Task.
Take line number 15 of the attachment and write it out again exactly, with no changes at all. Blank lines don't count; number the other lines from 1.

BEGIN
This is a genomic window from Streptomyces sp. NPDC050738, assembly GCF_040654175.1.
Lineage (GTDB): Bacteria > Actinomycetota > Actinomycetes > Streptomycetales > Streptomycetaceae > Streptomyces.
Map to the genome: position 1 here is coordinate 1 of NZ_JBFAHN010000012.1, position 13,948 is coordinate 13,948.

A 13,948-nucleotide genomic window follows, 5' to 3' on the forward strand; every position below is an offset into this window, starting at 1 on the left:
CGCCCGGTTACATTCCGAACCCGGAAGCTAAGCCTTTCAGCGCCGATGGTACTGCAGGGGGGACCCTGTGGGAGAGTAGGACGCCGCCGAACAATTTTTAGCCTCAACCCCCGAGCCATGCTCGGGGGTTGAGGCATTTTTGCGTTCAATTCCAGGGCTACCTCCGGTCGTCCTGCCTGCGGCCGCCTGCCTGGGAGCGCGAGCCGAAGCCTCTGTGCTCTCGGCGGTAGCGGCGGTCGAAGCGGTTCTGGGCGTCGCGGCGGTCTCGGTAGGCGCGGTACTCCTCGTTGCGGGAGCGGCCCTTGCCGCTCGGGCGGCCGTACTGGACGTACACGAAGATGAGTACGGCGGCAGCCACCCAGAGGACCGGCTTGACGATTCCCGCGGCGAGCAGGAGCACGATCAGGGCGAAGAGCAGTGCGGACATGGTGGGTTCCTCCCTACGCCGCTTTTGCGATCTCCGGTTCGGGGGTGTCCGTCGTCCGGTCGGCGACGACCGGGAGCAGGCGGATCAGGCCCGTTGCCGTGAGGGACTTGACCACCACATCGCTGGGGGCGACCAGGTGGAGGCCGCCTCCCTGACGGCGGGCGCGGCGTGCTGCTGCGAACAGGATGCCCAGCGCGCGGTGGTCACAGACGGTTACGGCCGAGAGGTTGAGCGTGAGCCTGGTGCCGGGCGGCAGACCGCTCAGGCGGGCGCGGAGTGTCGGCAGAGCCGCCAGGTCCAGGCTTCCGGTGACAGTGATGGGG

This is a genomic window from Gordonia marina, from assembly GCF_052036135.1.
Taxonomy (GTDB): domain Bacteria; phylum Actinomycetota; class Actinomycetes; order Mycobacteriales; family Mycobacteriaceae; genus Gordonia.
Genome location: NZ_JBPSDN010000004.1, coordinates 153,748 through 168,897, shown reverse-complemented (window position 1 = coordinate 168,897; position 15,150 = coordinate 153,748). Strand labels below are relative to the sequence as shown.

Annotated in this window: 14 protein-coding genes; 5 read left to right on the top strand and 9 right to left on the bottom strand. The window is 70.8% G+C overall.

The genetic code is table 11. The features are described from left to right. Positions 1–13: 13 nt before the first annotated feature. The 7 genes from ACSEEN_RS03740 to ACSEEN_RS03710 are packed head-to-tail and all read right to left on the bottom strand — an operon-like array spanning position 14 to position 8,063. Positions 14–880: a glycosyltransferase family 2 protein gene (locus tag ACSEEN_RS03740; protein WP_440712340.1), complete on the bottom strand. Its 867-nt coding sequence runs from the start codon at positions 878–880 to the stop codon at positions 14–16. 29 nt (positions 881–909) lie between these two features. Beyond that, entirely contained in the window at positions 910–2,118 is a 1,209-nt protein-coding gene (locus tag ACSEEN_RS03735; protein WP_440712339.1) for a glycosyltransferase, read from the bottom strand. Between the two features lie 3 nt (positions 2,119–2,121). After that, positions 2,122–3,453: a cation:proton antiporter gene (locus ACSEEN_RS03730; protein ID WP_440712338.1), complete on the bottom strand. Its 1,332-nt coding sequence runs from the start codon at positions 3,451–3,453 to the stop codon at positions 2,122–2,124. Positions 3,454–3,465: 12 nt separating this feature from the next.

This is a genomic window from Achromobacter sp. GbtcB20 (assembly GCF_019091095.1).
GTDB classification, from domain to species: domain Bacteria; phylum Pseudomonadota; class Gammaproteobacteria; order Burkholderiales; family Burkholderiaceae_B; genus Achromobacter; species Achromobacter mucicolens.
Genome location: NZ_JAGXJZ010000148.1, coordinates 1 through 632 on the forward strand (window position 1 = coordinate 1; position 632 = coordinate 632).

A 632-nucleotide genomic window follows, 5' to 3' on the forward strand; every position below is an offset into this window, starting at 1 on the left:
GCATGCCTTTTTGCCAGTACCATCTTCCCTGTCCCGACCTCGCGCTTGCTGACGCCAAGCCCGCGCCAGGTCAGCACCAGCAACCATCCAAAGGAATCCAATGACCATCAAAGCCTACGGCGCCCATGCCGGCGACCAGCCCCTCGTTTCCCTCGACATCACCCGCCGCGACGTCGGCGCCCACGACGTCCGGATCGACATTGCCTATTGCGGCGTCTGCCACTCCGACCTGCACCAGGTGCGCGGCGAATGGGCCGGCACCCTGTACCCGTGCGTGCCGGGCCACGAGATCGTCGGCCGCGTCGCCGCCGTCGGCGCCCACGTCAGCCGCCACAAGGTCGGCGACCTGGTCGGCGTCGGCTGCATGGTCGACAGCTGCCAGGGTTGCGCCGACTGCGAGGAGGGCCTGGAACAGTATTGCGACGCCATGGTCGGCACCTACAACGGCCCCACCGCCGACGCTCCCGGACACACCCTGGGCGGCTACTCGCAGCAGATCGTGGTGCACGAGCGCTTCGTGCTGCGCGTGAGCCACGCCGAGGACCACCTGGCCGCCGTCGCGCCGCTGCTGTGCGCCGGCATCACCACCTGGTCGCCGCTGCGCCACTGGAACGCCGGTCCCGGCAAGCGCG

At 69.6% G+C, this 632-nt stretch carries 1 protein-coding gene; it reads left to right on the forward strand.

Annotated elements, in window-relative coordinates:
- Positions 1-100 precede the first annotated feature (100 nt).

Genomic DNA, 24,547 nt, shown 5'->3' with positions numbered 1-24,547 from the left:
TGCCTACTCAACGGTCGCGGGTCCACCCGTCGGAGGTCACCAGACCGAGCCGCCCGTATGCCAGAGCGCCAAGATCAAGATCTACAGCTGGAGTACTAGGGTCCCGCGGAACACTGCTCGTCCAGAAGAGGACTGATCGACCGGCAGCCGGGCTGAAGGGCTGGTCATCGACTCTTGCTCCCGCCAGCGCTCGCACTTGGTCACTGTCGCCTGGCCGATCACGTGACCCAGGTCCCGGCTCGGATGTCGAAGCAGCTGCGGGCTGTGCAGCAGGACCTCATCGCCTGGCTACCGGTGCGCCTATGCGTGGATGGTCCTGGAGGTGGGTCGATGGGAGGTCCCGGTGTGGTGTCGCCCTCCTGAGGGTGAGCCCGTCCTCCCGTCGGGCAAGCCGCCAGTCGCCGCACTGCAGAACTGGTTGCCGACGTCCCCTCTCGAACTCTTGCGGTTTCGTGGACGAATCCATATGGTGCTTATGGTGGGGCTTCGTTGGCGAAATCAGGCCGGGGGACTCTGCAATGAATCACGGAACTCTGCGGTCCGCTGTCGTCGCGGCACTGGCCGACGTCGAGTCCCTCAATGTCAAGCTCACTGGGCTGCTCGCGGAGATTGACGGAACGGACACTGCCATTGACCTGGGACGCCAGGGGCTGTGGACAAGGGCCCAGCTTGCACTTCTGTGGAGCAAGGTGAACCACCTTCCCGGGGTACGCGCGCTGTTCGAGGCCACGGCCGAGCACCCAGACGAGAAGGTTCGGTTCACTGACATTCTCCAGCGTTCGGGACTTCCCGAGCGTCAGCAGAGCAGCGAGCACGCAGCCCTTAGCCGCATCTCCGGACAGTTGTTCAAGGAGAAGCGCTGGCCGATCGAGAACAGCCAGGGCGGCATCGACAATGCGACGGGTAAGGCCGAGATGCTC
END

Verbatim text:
GCATGCCTTTTTGCCAGTACCATCTTCCCTGTCCCGACCTCGCGCTTGCTGACGCCAAGCCCGCGCCAGGTCAGCACCAGCAACCATCCAAAGGAATCCAATGACCATCAAAGCCTACGGCGCCCATGCCGGCGACCAGCCCCTCGTTTCCCTCGACATCACCCGCCGCGACGTCGGCGCCCACGACGTCCGGATCGACATTGCCTATTGCGGCGTCTGCCACTCCGACCTGCACCAGGTGCGCGGCGAATGGGCCGGCACCCTGTACCCGTGCGTGCCGGGCCACGAGATCGTCGGCCGCGTCGCCGCCGTCGGCGCCCACGTCAGCCGCCACAAGGTCGGCGACCTGGTCGGCGTCGGCTGCATGGTCGACAGCTGCCAGGGTTGCGCCGACTGCGAGGAGGGCCTGGAACAGTATTGCGACGCCATGGTCGGCACCTACAACGGCCCCACCGCCGACGCTCCCGGACACACCCTGGGCGGCTACTCGCAGCAGATCGTGGTGCACGAGCGCTTCGTGCTGCGCGTGAGCCACGCCGAGGACCACCTGGCCGCCGTCGCGCCGCTGCTGTGCGCCGGCATCACCACCTGGTCGCCGCTGCGCCACTGGAACGCCGGTCCCGGCAAGCGCG